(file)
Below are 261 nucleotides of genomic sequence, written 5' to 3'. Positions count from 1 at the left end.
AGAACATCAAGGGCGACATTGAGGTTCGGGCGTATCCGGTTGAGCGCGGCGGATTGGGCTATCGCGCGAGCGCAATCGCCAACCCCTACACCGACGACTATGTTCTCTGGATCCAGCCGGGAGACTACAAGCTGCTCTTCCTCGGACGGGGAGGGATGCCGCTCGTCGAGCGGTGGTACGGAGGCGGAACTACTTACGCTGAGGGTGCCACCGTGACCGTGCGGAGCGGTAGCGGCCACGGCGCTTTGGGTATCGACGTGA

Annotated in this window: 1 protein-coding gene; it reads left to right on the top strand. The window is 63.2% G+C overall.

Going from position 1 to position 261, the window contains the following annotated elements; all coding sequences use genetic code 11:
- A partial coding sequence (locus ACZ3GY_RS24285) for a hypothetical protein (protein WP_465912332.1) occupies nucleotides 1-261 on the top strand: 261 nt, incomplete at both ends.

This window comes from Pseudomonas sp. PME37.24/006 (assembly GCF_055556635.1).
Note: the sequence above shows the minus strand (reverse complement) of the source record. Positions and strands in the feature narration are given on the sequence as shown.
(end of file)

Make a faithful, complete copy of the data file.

Below are 261 nucleotides of genomic sequence, written 5' to 3'. Positions count from 1 at the left end.
AGAACATCAAGGGCGACATTGAGGTTCGGGCGTATCCGGTTGAGCGCGGCGGATTGGGCTATCGCGCGAGCGCAATCGCCAACCCCTACACCGACGACTATGTTCTCTGGATCCAGCCGGGAGACTACAAGCTGCTCTTCCTCGGACGGGGAGGGATGCCGCTCGTCGAGCGGTGGTACGGAGGCGGAACTACTTACGCTGAGGGTGCCACCGTGACCGTGCGGAGCGGTAGCGGCCACGGCGCTTTGGGTATCGACGTGA

Annotated in this window: 1 protein-coding gene; it reads left to right on the top strand. The window is 63.2% G+C overall.

Going from position 1 to position 261, the window contains the following annotated elements; all coding sequences use genetic code 11:
- A partial coding sequence (locus ACZ3GY_RS24285) for a hypothetical protein (protein WP_465912332.1) occupies nucleotides 1-261 on the top strand: 261 nt, incomplete at both ends.

This window comes from Pseudomonas sp. PME37.24/006 (assembly GCF_055556635.1).
Note: the sequence above shows the minus strand (reverse complement) of the source record. Positions and strands in the feature narration are given on the sequence as shown.